Brand Accountability in the Age of Social Media

Posted by on Oct 21, 2013 | Tagged as:

If you thought you were having a bad Monday, console yourself with the fact that you’re not working in the head office of Woolworths right about now.

Woolworths, a chain of upmarket South African department stores equivalent to Marks & Spencer, has been caught up in allegations of plagiarism (their second count after the Frankies debacle in 2012), which exploded over social media sites this weekend.

The hummingbird hits the fan

A local designer for homeware boutique Touchee Feelee posted a blog entry on Friday, entitled “How Woolworths really operates”.


Five of the Best: Social Media Campaigns We Love

Posted by on Oct 9, 2013 | Tagged as: Tags: , ,

If you had to tell someone from ten years ago that your brand has excelled because of the latest hashtag or that your most recent campaign has received thousands of likes, they might have nodded politely as they noted to themselves that you could be losing it. Today we can hardly imagine any ad campaign without the use of social media.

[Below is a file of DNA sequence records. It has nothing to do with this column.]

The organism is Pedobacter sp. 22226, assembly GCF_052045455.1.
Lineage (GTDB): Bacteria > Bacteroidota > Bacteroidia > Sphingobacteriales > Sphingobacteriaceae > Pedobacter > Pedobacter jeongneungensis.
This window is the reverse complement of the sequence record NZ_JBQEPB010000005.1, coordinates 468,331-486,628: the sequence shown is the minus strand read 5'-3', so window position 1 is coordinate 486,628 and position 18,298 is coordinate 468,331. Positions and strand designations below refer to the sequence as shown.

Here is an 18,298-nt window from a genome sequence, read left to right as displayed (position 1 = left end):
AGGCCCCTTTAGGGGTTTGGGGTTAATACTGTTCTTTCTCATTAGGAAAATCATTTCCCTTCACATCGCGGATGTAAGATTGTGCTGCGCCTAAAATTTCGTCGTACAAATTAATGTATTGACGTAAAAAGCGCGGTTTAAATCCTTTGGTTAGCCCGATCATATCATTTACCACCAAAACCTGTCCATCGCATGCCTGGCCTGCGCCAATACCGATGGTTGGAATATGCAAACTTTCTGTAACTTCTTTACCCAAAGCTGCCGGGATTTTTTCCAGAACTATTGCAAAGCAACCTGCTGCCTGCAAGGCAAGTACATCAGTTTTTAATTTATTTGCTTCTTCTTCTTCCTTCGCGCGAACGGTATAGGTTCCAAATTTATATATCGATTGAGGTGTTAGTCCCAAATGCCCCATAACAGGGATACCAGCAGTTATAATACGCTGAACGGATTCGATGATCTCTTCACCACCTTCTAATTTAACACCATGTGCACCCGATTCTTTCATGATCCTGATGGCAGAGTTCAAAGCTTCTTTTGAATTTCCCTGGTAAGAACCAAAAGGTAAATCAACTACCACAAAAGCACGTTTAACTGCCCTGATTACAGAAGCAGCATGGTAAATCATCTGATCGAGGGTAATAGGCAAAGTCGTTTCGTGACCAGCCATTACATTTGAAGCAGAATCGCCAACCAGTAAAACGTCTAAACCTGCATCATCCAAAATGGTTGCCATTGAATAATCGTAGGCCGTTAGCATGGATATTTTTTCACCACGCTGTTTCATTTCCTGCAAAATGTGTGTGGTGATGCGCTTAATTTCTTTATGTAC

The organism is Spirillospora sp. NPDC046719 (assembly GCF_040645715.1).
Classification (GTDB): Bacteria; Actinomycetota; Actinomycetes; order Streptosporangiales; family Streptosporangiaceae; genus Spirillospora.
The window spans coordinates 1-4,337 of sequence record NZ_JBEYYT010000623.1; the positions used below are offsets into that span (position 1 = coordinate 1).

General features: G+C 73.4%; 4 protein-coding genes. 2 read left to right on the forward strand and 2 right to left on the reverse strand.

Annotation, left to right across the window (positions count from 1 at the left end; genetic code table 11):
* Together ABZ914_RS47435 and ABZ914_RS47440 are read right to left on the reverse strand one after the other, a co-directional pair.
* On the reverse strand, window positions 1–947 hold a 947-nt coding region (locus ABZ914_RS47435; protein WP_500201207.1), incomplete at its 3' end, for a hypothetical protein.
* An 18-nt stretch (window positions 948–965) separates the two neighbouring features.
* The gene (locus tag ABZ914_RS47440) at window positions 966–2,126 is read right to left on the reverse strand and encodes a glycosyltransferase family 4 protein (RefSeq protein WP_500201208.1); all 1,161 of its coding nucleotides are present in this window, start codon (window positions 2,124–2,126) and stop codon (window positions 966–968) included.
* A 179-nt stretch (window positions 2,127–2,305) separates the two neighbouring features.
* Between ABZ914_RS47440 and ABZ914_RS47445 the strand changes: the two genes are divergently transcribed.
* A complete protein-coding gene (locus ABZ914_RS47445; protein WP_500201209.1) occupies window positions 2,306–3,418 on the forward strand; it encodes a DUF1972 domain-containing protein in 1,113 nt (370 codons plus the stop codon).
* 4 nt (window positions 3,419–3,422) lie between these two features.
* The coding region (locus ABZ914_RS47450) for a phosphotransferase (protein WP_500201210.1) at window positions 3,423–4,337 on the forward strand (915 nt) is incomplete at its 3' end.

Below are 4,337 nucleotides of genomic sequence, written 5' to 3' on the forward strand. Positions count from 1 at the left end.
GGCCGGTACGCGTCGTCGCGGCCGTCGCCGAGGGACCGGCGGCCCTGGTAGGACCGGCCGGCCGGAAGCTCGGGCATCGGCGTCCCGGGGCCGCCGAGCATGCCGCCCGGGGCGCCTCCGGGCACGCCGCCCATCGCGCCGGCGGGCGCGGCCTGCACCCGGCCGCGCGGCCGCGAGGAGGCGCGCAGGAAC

But tangled in the wide web spun by social networks, many can get it wrong. It’s a jungle out there and only the best of the best will see the sunlight of viral campaign success.  Fortunately, many get it


When A Brand Fail Pays: Kevin Pietersen Accepts Payout From Specsavers For Libellous Ad

Posted by on Oct 8, 2013 | Tagged as: Tags: , ,

When do brand fails pay? Kevin Pietersen will be able to tell you. The English cricketer has just accepted a substantial payout from Specsavers, after one of the brand’s adverts implied he’d tampered with his bat in order to avoid detection from Hot Spot cameras during the 2013 Ashes series in Australia.

Pietersen’s Twitter response to cheating accusations:


For those who aren’t familiar with cricket terminology (hi, welcome to the club), a Hot Spot is an infra-red imaging system used during matches to determine whether the ball has struck the batsman,


Google’s New Hummingbird Algorithm

Posted by on Sep 30, 2013 | Tagged as:

Broad-billed-Hummingbird-©-Tom-GreyAlthough Google’s new search algorithm was implemented last month, the company only officially announced it last week at a conference celebrating their 15th anniversary. The new algorithm, dubbed “Hummingbird”, affects around 90% of search results, and is designed to deal with longer and more complex search queries.

Hummingbird is also better suited to respond to voice search queries, and queries phrased in a conversational manner, e.g. “How do I boil an egg?”. As a result, Hummingbird is far more mobile-friendly that previous search algorithms, since